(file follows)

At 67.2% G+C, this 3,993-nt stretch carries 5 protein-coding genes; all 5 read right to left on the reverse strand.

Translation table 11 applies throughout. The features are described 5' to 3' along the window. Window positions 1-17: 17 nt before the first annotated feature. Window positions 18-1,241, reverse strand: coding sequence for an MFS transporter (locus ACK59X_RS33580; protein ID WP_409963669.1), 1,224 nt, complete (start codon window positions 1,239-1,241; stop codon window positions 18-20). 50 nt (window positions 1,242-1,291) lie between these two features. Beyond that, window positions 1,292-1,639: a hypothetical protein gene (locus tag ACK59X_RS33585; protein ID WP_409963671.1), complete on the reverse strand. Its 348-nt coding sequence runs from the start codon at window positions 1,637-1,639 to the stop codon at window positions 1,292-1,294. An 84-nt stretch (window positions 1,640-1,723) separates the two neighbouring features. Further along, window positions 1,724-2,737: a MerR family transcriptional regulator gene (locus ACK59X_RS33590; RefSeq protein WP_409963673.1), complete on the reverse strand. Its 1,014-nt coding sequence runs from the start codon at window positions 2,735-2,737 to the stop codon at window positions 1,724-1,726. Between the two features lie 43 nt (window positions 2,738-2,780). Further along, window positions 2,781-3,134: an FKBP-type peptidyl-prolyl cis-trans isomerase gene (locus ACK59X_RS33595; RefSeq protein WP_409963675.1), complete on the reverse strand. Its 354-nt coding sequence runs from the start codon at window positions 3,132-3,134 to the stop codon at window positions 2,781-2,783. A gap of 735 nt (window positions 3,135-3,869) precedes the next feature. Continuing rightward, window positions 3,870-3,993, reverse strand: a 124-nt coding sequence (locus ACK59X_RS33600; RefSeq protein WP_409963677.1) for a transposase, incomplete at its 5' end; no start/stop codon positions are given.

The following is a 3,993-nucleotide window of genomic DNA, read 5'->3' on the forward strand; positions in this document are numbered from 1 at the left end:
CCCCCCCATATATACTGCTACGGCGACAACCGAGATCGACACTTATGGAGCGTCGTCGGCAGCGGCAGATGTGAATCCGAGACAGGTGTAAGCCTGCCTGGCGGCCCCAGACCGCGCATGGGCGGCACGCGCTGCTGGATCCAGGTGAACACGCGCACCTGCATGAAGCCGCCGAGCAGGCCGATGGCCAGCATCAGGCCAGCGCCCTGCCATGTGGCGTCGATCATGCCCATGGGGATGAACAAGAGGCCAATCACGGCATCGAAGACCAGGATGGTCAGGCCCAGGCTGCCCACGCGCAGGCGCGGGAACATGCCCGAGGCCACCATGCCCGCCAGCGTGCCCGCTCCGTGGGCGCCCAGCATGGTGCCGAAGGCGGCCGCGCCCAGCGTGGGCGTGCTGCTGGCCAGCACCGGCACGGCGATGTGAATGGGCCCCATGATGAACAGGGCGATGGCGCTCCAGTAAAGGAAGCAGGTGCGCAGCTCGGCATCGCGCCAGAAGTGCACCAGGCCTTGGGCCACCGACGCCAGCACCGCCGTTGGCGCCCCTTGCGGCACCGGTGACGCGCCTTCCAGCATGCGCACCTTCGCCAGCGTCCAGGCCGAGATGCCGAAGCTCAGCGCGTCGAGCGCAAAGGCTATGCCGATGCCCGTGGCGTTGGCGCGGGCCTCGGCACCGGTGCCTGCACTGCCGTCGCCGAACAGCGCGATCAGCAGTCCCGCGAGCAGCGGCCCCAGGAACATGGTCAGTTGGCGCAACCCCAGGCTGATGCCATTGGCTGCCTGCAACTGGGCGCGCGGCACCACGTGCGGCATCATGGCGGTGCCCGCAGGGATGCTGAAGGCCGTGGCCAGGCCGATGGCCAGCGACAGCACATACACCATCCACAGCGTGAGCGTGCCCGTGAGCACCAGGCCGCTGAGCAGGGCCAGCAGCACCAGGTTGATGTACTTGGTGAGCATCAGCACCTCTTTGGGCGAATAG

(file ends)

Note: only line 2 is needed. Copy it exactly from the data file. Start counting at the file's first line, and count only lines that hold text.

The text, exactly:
Translation table 11 applies throughout. The features are described 5' to 3' along the window. Window positions 1-17: 17 nt before the first annotated feature. Window positions 18-1,241, reverse strand: coding sequence for an MFS transporter (locus ACK59X_RS33580; protein ID WP_409963669.1), 1,224 nt, complete (start codon window positions 1,239-1,241; stop codon window positions 18-20). 50 nt (window positions 1,242-1,291) lie between these two features. Beyond that, window positions 1,292-1,639: a hypothetical protein gene (locus tag ACK59X_RS33585; protein ID WP_409963671.1), complete on the reverse strand. Its 348-nt coding sequence runs from the start codon at window positions 1,637-1,639 to the stop codon at window positions 1,292-1,294. An 84-nt stretch (window positions 1,640-1,723) separates the two neighbouring features. Further along, window positions 1,724-2,737: a MerR family transcriptional regulator gene (locus ACK59X_RS33590; RefSeq protein WP_409963673.1), complete on the reverse strand. Its 1,014-nt coding sequence runs from the start codon at window positions 2,735-2,737 to the stop codon at window positions 1,724-1,726. Between the two features lie 43 nt (window positions 2,738-2,780). Further along, window positions 2,781-3,134: an FKBP-type peptidyl-prolyl cis-trans isomerase gene (locus ACK59X_RS33595; RefSeq protein WP_409963675.1), complete on the reverse strand. Its 354-nt coding sequence runs from the start codon at window positions 3,132-3,134 to the stop codon at window positions 2,781-2,783. A gap of 735 nt (window positions 3,135-3,869) precedes the next feature. Continuing rightward, window positions 3,870-3,993, reverse strand: a 124-nt coding sequence (locus ACK59X_RS33600; RefSeq protein WP_409963677.1) for a transposase, incomplete at its 5' end; no start/stop codon positions are given.